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Making Homemade Pet Food

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I would like to know how to make homemade pet food?

By Lynn

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October 3, 20110 found this helpful

I have done a vast amount of research on this subject, contacting vet nutritionists at leading vet schools on the east coast, two consultants to the huge pet food industry, vets who oversee large commercial animal labs, etc.

Be very careful that you include enough calcium but not too much calcium in you pet's diet. You do not want your pet to develop kidney stones (or any malady for that matter), as a result of the diet you are feeding your animal. I have worked long and hard on this since I had wanted to develop a "what would they eat in the wild" food. My conclusion is that the potential cost for vet bills as a result of homemade food doesn't meet the definition of "frugal".

That is not to say that you can't add your own concoction to the daily diet of commercially available food. Ground rabbit is available as are many other frozen items you might want to feed your animal. You can make jerky for treats. Just know that it is not a simple proposition.

It pains me to tell you that homemade food as the animal's entire diet is not a good idea in the long run. Had I not spent a significant amount of time researching this topic I would have lots to say but the nutritionists and consultants to animal research labs strongly advise against 100% homemade diets. To be clear, the academicians and consultants wanted me to make my product and wished me well.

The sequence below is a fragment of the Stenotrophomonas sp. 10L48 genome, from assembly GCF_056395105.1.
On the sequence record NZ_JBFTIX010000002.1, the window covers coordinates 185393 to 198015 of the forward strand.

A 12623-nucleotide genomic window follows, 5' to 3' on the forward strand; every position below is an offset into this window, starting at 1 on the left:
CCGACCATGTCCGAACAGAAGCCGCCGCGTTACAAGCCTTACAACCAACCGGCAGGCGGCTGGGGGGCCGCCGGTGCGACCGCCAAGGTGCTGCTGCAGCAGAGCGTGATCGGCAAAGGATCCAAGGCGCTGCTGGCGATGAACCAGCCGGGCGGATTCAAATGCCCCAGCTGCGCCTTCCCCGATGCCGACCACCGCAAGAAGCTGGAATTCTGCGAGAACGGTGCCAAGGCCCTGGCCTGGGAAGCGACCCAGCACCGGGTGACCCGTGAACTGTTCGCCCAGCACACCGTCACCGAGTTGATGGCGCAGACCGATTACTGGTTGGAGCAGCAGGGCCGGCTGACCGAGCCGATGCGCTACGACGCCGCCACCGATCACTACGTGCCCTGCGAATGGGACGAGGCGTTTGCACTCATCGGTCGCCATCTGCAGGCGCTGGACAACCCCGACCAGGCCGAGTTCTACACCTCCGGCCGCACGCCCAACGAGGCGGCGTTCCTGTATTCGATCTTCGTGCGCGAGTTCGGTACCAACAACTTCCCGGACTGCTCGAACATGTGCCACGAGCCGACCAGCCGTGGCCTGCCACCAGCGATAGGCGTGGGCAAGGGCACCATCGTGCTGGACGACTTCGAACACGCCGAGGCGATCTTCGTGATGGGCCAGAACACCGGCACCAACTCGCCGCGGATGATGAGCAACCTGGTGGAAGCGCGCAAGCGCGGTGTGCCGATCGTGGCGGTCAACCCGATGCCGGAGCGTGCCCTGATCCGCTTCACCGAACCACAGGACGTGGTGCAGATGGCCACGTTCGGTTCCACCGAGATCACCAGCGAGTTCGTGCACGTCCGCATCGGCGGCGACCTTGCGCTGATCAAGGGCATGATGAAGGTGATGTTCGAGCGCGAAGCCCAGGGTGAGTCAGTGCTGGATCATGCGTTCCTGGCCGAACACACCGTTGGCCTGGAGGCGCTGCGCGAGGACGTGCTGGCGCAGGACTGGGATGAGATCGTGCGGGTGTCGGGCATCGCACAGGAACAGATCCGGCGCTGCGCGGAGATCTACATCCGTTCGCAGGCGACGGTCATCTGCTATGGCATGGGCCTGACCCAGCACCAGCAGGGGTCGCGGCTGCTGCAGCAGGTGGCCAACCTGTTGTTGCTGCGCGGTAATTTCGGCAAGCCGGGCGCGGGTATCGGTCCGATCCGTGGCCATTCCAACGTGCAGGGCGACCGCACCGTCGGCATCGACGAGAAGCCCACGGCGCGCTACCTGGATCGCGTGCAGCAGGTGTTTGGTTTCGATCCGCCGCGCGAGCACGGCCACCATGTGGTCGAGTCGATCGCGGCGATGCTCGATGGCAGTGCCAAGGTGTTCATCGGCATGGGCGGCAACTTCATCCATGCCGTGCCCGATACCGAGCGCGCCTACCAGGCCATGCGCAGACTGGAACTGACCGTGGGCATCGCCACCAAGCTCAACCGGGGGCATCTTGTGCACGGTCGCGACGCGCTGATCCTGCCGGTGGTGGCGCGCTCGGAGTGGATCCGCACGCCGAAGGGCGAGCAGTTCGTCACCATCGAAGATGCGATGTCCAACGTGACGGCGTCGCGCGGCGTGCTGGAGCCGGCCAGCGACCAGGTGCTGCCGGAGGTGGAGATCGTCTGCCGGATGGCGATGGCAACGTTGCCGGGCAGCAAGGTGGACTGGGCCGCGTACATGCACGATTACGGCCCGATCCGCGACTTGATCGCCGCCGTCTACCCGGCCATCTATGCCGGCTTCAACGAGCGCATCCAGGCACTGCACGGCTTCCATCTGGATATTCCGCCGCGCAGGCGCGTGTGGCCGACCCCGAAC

None was paid by any of the large commercial firms but their warning against inadvertently having the wrong balance of nutrients was sufficient to make me rethink my efforts. Too many things could ultimately hurt the animals. Cats... Taurine? Calcium?...age of the pet. Too much or too little of anything could lead to big vet bills.

My conclusion -90% high quality food, 10% homemade.

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October 3, 20110 found this helpful

Cnm2k makes several good points. It is hard to know how to balance a home made diet. I however had no choice with my dog. He was allergic to everything I fed him. He chewed his fur off and got infections in his skin. I started feeding him a homemade diet, adding or removing foods depending on how he responded to them.

He was most allergic to broccoli... who would guess? In any case I ended up with the following recipe. 5 cups of cooked brown rice. 1 can of cooked salmon ( the 14 oz. can, including the bones and skin) I found a vitamin mineral supplement that he did not react to. He ate this until he died at age 17. He never had any illnesses or problems on this diet. This was not an especially frugal diet, but not too expensive either. In any case, it worked.

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